I have chosen to engage in the Social Media world because I believe in it. Plain and simple.
Do me a favor – say the words, “Social Media”. Your accent was on the word “Media”, wasn’t it? Now try it again with accenting the word “Social”. Changes the way you look at it, yes? It is almost awkward to change the emphasis to the first word.
Just as awkward were my first experiences in this cyber universe as I tripped over terms such as tweets and posts, friends, likes, followers, hashtags, shortened URL’s, pages, etc.; my tongue tied on Twitter translations and Facebook faux pas. Twitter for Dummies not only became my bible, but a reflection of my intelligence. I knew what I had to do, tackle it all “head on” and keep on going. Not only did I have to prove to myself I could be Social Media savvy, I need to convince potential clients I was somewhat of an expert, and that this unfamiliar form of branding their business was now the way to go! I had to sell something that was an anomaly.
The best Miriam-Webster definitions I could find that relate are these: Social: of or relating to human society, the interaction of the individual and the group. Media: a medium of cultivation, conveyance, or expression. If I understand this correctly, Social Media is then an interaction of the individual or group through a medium in order to cultivate, convey or express. Each singularly makes sense. Together, it makes even more sense.
It is important to note that the recognized traditional forms of medium (old Media) such as newspapers, TV, radio, magazines are only one sided and lack the “interaction” factor. We cannot readily or immediately talk back to these medium forms, ask questions, or make comments. Twitter, Facebook and LinkedIn (new Media) promote “interactive user feedback, creative participation and community formation around the media content.” (from Wikepedia http://en.wikipedia.org/wiki/New_media) The “old media” realized the importance of feedback and created sites where society can voice their opinions and/or comments. However, it does not compare to the power of “new media” on your business.
Typically, with putting emphasis on the word “Media”, people will associate the experiences they had with “old Media”, the pushing of messages out and onto us. Here’s where the problem lies. We know what we know – and we know to switch channels and stations when the commercials air, read only the stories that enticed us to buy the magazine or newspaper in the first place. If we do not like what we are seeing, hearing or reading, we turn it off, close it up, and throw it away. We are not “buying into” the message they are presenting, but have no immediate way to let them know that. Am I right? Are you with me?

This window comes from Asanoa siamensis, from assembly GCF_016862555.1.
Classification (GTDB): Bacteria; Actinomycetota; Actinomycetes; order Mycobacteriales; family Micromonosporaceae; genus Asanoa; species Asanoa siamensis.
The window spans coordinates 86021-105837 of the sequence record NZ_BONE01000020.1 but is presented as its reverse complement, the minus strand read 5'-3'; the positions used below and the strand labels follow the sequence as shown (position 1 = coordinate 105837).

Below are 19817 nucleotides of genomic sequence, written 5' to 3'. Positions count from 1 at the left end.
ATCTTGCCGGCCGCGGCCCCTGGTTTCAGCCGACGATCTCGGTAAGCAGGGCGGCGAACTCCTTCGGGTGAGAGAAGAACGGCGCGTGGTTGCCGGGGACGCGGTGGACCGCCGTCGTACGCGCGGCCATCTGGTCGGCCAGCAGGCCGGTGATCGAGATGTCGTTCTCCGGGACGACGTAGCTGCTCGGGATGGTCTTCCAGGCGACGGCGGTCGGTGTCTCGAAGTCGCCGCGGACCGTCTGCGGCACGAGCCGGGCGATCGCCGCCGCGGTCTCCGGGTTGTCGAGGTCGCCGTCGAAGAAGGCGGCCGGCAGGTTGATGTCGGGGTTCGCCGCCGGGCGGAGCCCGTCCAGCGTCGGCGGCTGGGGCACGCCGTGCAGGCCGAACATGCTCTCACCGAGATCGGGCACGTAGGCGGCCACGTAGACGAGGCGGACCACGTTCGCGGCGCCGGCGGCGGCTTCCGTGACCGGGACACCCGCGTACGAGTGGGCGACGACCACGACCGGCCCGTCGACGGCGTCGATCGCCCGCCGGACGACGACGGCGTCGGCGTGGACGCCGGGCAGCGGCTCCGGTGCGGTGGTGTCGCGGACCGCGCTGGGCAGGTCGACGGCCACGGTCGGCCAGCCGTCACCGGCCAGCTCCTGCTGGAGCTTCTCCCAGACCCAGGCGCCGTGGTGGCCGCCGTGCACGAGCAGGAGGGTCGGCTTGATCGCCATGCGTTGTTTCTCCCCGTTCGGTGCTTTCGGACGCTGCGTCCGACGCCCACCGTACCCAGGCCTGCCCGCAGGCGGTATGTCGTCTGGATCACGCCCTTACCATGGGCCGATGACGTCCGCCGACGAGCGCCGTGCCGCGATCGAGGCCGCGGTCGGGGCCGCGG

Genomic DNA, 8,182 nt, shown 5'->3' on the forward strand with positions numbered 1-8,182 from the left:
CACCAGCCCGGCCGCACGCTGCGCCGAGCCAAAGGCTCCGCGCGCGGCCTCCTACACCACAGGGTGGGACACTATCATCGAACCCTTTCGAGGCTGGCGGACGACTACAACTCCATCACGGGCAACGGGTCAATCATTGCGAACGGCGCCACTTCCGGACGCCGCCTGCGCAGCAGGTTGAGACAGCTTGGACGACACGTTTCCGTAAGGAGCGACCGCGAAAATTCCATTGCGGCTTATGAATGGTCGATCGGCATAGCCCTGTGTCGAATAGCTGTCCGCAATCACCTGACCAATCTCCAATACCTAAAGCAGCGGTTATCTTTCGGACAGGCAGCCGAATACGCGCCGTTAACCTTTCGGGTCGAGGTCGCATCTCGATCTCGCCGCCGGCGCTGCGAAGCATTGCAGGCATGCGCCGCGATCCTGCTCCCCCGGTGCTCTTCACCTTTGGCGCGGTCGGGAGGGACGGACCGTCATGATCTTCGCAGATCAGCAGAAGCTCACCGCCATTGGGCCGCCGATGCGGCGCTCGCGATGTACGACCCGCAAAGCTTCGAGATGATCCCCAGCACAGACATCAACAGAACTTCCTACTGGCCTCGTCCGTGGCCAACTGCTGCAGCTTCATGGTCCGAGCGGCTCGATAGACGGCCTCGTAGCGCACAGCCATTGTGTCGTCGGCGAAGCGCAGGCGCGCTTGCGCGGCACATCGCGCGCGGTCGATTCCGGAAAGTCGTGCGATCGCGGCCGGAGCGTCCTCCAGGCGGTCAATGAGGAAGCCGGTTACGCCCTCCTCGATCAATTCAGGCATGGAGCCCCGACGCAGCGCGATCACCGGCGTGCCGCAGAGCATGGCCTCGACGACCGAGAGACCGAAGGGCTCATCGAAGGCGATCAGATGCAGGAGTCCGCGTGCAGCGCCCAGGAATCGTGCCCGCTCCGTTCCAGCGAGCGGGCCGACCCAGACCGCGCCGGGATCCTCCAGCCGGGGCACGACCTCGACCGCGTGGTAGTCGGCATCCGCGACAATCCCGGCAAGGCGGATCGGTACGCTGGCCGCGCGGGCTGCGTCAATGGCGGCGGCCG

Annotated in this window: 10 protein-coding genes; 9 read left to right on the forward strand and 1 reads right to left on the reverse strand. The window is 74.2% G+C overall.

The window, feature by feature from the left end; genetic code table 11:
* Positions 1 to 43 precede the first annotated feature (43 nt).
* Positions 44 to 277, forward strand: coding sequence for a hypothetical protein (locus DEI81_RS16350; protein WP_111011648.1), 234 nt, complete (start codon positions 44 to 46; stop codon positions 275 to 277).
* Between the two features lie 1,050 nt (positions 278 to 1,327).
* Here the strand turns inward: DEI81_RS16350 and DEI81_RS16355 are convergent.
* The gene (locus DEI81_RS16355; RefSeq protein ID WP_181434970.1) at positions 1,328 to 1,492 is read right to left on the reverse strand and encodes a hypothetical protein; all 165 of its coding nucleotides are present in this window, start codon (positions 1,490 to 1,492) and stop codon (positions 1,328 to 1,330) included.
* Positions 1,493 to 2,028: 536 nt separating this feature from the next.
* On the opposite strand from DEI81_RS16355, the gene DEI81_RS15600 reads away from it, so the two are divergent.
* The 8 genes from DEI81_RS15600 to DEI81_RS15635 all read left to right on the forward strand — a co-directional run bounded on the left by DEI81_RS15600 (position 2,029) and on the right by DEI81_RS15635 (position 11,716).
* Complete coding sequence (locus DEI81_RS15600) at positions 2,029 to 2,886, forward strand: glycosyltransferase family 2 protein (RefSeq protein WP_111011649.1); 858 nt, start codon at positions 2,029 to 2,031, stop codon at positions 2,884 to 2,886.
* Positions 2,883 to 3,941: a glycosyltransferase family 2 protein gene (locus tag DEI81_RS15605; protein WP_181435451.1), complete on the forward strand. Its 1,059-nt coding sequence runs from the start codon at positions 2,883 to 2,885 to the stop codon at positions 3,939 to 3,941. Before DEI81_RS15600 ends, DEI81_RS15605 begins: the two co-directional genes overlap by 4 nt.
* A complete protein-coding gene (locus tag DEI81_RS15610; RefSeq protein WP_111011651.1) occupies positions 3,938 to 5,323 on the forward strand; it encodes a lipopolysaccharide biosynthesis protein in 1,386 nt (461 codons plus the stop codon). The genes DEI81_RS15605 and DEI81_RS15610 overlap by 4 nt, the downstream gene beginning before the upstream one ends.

Social Media itself (accent on “Social”), is not media at all. It is simply a conversation between two or more people. Social Media is not Twitter, Facebook, LinkedIn, or any of the other sites out there. It is, however, the ability to have conversations with others online. These particular sites are the means to do it. People who choose to “follow” an individual/organization/business, and stay following them on any of these sites is doing so because they see and/or feel the value in their choice.
Twitter, et al, are not places to use for only sending out ads and post updates. That would be the “pushing” part we, as consumers, do not like. People are talking about our businesses all the time, whether we/you are associated with a Fortune 500 company or a mom and pop organization or somewhere in between. It is our choice to be part of those conversations. Look at it this way – if you go to a party/networking event just to pass out your card, and then leave as soon as you do, who is going to remember you? The impression is that you want to be part of the “party”, but your actions show otherwise. Interaction is the key.
Scott Stratten, in his book “UnMarketing”, takes this approach. “If you want to be successful in social media you have to build up your social currency. … Think of it this way. You wouldn’t open a business bank account and ask to withdraw $5,000 before depositing anything. The banker would think you are looney. Yet people go on social media, open their account, send out a few pitches for their mediocre e-book, and then complain to me that this social media stuff “doesn’t work.” You have to invest something before withdrawing.”
People who engage on Twitter, Facebook, LinledIn and whatever other site they choose, want to “socialize”. They want to have input, be part of shaping your business for the better or tell you they like what you are currently doing/saying. They want to express to you the pros and cons of what they are seeing, hearing or reading. When they feel they are being heard, their opinions are being recognized and acknowledged, they will promote your business, “buy into” your product or service, and “follow” you for life. What better ROI than this? You will have a loyal consumer/customer/client that influences others to buy your product or service because they trust you, like you, believe in you both as a person/employee/owner and as a company. Whether they actually purchase your product/service immediately, they will have impacted their group of followers and connected them to you. You become, for them, the thought leader, (do I dare say “expert”?) in your industry. If they don’t need you now, they will, statistic show, need you later.
It is time to come out of our cocoons and become social butterflies, accent on the “Social”.